Followup to EEC spamming


Ken has a followup to his article last week about the EEC spamming.

Multiple e-mails obtained by this newsletter clearly show VIV was prospecting the EEC member list from its servers in violation of the EEC’s own privacy policy. […] Moreover, one reader sent this newsletter two separate free issues of two different editions of VIV that were spammed into his inbox on two different days. So Mullen’s claim that the effort only involved one issue of the magazine is nonsense.
So let’s recap: That’s at least two issues of the magazine—one of which was sent three times—and at least one standalone prospecting e-mail spammed into the inboxes of the members of an organization ostensibly dedicated to setting standards in the e-mail marketing industry.

I have to admit, I am not hugely surprised that the EEC is behaving this way. The DMA has long been the organization pushing for no limits on spamming. In 2003 I was sitting on a panel with Bob Wientzen at the FTC spam summit where he stated that direct marketers did not want to spam people, they just wanted the opportunity to take a single bite out of the apple. With millions of small businesses in the US, it does not take long before that apple is gone. In my experience the DMA has never been on the side of restraint or control in marketing. They seem to be all about sending more and more advertising at consumers, with the consumers unable to control  either their own personal information or the amount of junk they have to get rid of.
If this seems contrary to my post on the EEC mailing from last week, it is. I was giving the EEC the benefit of the doubt. Taking their statements at face value and giving them the opportunity to use their experience as an example of how not to do things. This week there is even more evidence contradicting their statements and explanations.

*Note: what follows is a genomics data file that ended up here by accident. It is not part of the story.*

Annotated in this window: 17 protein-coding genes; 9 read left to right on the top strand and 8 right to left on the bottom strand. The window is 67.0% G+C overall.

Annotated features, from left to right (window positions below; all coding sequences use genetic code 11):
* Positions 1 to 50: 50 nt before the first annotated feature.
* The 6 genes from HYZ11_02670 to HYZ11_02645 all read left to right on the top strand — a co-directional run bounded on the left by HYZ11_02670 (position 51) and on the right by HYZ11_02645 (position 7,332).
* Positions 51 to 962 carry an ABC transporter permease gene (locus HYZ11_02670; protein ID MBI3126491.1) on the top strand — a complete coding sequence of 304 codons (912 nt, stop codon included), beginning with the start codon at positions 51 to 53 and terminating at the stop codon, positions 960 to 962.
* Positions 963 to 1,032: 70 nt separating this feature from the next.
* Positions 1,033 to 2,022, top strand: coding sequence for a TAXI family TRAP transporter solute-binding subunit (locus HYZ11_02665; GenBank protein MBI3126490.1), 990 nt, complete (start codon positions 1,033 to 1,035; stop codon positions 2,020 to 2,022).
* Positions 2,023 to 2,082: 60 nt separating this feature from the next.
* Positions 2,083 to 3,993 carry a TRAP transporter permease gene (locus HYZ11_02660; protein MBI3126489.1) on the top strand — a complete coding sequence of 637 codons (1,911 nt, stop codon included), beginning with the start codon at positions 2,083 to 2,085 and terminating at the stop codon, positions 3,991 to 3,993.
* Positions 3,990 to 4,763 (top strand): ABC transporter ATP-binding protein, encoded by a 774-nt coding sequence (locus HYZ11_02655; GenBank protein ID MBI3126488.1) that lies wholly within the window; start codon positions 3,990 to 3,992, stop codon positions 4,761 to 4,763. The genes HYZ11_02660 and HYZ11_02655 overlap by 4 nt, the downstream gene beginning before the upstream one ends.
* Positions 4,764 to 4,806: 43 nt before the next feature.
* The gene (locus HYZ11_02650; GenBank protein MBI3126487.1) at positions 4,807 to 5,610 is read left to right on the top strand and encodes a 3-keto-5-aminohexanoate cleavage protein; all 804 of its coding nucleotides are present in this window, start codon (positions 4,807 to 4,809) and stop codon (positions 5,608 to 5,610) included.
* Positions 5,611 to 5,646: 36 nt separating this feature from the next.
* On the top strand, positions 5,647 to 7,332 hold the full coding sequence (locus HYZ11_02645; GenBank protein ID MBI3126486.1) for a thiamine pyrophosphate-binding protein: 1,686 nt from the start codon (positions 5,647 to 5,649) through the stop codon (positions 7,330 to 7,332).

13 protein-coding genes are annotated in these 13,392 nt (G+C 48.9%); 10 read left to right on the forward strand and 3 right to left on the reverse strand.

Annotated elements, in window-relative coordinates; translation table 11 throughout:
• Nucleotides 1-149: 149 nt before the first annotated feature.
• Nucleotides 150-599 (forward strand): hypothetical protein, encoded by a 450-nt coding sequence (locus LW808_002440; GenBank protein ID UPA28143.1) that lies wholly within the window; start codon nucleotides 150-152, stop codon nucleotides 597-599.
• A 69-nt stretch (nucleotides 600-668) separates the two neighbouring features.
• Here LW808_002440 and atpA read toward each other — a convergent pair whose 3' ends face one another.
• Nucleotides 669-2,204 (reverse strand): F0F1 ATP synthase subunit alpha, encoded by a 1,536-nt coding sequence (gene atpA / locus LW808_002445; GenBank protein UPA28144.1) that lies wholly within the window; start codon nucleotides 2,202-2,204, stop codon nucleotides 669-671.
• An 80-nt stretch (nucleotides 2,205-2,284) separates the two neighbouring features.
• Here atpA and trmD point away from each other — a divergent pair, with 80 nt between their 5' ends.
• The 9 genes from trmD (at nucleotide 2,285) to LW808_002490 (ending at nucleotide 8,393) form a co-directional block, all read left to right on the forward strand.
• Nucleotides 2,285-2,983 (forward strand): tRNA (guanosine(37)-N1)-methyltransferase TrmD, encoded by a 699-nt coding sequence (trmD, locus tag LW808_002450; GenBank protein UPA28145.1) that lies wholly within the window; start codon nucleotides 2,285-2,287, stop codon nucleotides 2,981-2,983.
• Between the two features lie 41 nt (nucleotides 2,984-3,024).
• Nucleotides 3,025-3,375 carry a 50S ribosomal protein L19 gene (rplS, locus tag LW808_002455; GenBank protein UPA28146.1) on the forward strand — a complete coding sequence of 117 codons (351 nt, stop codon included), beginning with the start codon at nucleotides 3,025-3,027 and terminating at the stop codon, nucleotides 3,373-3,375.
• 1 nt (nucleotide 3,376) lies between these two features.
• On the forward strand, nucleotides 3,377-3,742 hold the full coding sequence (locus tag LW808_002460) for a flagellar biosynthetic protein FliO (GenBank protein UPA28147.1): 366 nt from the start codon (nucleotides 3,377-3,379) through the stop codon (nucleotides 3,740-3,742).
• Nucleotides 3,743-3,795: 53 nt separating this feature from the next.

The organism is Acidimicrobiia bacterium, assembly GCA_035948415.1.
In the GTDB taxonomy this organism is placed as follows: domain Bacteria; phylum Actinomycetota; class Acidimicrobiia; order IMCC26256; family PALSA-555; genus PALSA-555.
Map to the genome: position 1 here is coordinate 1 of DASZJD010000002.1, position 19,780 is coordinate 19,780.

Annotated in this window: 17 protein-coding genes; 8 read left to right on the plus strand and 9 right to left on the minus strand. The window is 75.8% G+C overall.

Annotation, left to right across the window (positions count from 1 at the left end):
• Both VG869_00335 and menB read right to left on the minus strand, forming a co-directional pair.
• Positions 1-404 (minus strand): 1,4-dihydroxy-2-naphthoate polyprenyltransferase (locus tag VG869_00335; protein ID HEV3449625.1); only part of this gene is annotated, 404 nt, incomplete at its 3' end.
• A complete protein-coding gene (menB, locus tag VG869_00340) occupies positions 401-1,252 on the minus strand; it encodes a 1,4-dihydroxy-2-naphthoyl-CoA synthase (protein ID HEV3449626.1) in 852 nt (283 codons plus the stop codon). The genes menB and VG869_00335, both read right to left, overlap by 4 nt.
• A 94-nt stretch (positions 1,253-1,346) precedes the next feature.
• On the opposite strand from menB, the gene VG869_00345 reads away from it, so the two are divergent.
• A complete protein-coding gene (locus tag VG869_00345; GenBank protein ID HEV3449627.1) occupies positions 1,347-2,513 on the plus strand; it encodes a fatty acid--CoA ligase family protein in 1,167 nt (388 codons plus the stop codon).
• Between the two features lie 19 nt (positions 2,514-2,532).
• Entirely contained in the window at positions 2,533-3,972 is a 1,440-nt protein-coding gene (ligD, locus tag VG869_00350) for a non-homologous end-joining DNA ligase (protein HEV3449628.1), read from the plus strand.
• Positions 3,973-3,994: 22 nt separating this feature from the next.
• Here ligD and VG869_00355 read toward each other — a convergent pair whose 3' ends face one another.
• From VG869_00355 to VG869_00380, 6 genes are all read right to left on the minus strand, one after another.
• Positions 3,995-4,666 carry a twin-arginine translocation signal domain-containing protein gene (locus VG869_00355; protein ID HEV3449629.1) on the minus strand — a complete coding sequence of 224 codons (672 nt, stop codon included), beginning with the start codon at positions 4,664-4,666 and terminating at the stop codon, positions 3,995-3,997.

I was not the only person to give the EEC the benefit of the doubt. Ken takes a little bit of issue with that.

Does everybody get this now? Because judging by various blog entries last week, it seemed some people were simply chalking up to a learning experience the fact that the EEC handed over its members’ e-mail addresses to a private company—for whom the EEC’s co-chair, Mullen, just happens to be the vice president of marketing—to spam them multiple times with an irrelevant and inappropriate acquisition campaign.
Folks, this is not a teachable moment. Everybody in this industry knows not to pull the nonsense Zinio pulled in cahoots with the EEC—everyone, that is, except apparently the one organization claiming to be dedicated to pointing out sh*t everyone else should and shouldn’t do.

He is right. The EEC is supposed to be a leader in the industry and they should not be pulling these boneheaded moves. They should know the pitfalls and be held to higher standards than the rest of the industry.

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  • Wow, Ken really is on a war path, isn’t he? He made his point last week and the eec heard it. I don’t think there is a need to rub it in. The eec made a really bad and ugly mistake but you can take my word for it that they have learned from it and that it will not happen again. I am not going to blog about this because I really do believe in the value of the EEC and what it brings to the industry. It’s okay to call out a mistake, but do you really need to destroy an organization that is so worthwile? I don’t think so…
    Just my 2 cents…

  • I’m not seeing which organization Ken (or Laura) “destroyed,” Tamara. Could you clarify?
    All I see is somebody who spammed, has made it clear in follow up comments that they *don’t* get it, and seemed to have missed the opportunity for contrition and education.
    I don’t see Ken as responsible for any of that, nor Laura.

  • There’s is no doubt that value exists for an email marketing association to assist the industry. But the EEC lost their value by spamming their members. They broke THE rule (!) and have yet to make any moves to right the situation.

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